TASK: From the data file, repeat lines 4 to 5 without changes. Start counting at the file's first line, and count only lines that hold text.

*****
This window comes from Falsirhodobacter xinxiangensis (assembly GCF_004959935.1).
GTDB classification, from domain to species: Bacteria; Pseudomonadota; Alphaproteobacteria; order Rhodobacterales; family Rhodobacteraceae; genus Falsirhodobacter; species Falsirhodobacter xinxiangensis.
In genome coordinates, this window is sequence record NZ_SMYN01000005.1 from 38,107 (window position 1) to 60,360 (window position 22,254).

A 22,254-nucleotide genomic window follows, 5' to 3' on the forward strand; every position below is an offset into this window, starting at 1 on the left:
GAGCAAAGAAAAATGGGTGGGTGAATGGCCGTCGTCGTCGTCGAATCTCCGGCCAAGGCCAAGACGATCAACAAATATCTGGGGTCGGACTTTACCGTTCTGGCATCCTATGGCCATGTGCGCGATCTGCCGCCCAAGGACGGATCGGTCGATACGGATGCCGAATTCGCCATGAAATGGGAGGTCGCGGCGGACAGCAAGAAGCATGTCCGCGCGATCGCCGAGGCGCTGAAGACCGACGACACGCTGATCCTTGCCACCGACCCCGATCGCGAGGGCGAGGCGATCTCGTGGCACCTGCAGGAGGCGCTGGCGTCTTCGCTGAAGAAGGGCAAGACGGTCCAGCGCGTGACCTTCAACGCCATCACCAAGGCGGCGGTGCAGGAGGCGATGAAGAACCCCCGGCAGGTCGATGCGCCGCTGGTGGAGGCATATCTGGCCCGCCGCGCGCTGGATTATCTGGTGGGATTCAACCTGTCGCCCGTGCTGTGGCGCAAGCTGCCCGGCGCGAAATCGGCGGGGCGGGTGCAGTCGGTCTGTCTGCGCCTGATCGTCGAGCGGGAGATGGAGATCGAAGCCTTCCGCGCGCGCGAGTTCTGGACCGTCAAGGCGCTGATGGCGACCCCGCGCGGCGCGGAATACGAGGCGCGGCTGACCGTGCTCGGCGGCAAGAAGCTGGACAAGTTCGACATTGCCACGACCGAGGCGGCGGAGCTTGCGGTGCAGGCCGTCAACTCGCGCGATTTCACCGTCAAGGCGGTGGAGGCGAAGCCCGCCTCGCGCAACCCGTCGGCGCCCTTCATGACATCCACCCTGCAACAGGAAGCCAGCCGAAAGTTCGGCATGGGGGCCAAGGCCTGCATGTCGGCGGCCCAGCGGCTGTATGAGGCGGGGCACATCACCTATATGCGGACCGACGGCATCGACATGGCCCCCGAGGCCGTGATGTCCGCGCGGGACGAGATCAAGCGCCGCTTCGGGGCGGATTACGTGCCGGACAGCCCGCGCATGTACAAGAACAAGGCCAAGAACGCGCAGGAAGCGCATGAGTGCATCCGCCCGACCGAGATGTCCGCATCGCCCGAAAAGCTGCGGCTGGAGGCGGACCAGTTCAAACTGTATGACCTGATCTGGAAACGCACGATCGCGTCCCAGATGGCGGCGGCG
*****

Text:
A 22,254-nucleotide genomic window follows, 5' to 3' on the forward strand; every position below is an offset into this window, starting at 1 on the left:
GAGCAAAGAAAAATGGGTGGGTGAATGGCCGTCGTCGTCGTCGAATCTCCGGCCAAGGCCAAGACGATCAACAAATATCTGGGGTCGGACTTTACCGTTCTGGCATCCTATGGCCATGTGCGCGATCTGCCGCCCAAGGACGGATCGGTCGATACGGATGCCGAATTCGCCATGAAATGGGAGGTCGCGGCGGACAGCAAGAAGCATGTCCGCGCGATCGCCGAGGCGCTGAAGACCGACGACACGCTGATCCTTGCCACCGACCCCGATCGCGAGGGCGAGGCGATCTCGTGGCACCTGCAGGAGGCGCTGGCGTCTTCGCTGAAGAAGGGCAAGACGGTCCAGCGCGTGACCTTCAACGCCATCACCAAGGCGGCGGTGCAGGAGGCGATGAAGAACCCCCGGCAGGTCGATGCGCCGCTGGTGGAGGCATATCTGGCCCGCCGCGCGCTGGATTATCTGGTGGGATTCAACCTGTCGCCCGTGCTGTGGCGCAAGCTGCCCGGCGCGAAATCGGCGGGGCGGGTGCAGTCGGTCTGTCTGCGCCTGATCGTCGAGCGGGAGATGGAGATCGAAGCCTTCCGCGCGCGCGAGTTCTGGACCGTCAAGGCGCTGATGGCGACCCCGCGCGGCGCGGAATACGAGGCGCGGCTGACCGTGCTCGGCGGCAAGAAGCTGGACAAGTTCGACATTGCCACGACCGAGGCGGCGGAGCTTGCGGTGCAGGCCGTCAACTCGCGCGATTTCACCGTCAAGGCGGTGGAGGCGAAGCCCGCCTCGCGCAACCCGTCGGCGCCCTTCATGACATCCACCCTGCAACAGGAAGCCAGCCGAAAGTTCGGCATGGGGGCCAAGGCCTGCATGTCGGCGGCCCAGCGGCTGTATGAGGCGGGGCACATCACCTATATGCGGACCGACGGCATCGACATGGCCCCCGAGGCCGTGATGTCCGCGCGGGACGAGATCAAGCGCCGCTTCGGGGCGGATTACGTGCCGGACAGCCCGCGCATGTACAAGAACAAGGCCAAGAACGCGCAGGAAGCGCATGAGTGCATCCGCCCGACCGAGATGTCCGCATCGCCCGAAAAGCTGCGGCTGGAGGCGGACCAGTTCAAACTGTATGACCTGATCTGGAAACGCACGATCGCGTCCCAGATGGCGGCGGCG